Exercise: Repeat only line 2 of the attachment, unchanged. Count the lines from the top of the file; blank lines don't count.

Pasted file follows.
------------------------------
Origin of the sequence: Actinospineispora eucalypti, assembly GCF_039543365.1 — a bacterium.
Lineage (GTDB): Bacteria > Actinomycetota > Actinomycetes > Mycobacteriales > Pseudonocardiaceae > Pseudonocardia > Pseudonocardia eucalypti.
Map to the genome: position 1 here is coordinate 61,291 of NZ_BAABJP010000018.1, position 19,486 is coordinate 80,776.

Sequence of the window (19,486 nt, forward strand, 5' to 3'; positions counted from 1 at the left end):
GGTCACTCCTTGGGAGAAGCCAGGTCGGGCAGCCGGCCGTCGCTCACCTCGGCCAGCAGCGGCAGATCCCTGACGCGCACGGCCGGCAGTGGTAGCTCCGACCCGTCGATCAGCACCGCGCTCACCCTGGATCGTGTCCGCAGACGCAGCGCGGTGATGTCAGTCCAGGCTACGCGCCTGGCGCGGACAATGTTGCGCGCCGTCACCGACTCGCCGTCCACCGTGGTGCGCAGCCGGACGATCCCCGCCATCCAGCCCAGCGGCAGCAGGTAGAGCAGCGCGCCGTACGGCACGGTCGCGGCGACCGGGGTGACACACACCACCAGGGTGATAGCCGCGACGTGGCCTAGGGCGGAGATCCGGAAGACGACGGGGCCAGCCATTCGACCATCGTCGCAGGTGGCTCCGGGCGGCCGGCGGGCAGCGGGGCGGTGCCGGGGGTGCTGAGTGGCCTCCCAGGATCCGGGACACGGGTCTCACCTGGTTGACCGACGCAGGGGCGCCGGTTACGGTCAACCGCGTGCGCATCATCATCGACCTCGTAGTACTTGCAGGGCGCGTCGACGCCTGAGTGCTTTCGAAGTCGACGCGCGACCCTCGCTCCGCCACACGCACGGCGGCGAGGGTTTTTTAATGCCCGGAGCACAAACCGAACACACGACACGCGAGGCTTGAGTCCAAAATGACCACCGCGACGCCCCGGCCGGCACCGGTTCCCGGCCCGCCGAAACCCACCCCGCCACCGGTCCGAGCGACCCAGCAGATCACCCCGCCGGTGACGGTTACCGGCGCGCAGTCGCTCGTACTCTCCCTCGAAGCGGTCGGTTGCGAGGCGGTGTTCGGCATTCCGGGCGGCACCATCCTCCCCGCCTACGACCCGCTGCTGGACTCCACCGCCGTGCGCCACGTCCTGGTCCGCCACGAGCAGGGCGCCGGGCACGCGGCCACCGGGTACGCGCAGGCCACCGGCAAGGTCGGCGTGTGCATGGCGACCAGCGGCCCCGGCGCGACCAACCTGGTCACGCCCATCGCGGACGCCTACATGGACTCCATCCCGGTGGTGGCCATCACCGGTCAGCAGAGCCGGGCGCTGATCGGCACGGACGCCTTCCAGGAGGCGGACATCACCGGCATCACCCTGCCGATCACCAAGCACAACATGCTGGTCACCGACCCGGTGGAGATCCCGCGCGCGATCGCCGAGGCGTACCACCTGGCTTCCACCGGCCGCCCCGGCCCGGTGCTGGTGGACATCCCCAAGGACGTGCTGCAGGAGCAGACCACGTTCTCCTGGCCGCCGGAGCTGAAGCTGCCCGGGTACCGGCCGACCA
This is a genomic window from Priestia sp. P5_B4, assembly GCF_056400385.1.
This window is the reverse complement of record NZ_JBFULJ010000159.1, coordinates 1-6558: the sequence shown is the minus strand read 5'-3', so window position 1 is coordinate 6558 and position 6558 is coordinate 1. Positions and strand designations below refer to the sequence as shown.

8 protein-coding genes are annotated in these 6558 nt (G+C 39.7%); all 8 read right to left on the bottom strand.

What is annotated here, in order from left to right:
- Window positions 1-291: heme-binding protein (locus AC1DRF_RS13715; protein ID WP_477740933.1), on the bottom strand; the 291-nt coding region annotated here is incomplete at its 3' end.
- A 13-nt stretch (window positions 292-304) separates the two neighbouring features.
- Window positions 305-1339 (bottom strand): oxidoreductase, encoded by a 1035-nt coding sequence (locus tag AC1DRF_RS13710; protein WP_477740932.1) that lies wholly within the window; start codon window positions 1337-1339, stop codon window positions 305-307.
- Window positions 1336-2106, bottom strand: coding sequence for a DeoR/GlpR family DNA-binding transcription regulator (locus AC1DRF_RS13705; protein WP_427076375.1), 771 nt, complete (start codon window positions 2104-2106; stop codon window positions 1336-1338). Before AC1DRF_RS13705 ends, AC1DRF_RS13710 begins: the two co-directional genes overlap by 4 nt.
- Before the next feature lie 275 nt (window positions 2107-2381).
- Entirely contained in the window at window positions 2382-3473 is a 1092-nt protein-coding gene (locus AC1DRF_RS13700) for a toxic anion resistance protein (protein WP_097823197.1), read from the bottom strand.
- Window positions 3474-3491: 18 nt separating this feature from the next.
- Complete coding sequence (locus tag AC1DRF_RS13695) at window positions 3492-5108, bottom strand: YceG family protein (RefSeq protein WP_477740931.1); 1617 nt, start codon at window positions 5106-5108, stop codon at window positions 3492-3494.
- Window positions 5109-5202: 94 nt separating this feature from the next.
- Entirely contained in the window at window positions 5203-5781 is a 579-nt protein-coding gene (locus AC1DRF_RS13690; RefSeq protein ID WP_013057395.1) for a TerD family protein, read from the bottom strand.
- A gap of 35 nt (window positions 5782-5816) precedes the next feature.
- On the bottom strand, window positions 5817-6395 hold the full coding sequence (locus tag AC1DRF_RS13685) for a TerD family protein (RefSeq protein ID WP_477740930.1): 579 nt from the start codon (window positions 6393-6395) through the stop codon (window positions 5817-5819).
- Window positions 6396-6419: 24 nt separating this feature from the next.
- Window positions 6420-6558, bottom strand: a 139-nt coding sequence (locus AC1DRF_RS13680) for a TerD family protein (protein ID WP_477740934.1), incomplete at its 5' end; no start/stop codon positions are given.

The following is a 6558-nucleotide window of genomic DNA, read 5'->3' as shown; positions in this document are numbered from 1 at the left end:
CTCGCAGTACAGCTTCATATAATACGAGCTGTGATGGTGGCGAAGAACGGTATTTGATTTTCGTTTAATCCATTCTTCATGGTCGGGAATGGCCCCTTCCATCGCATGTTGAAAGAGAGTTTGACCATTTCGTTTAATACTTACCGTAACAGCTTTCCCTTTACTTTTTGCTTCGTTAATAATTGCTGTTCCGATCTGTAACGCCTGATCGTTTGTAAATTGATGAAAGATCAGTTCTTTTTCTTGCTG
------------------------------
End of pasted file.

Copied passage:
Lineage (GTDB): Bacteria > Actinomycetota > Actinomycetes > Mycobacteriales > Pseudonocardiaceae > Pseudonocardia > Pseudonocardia eucalypti.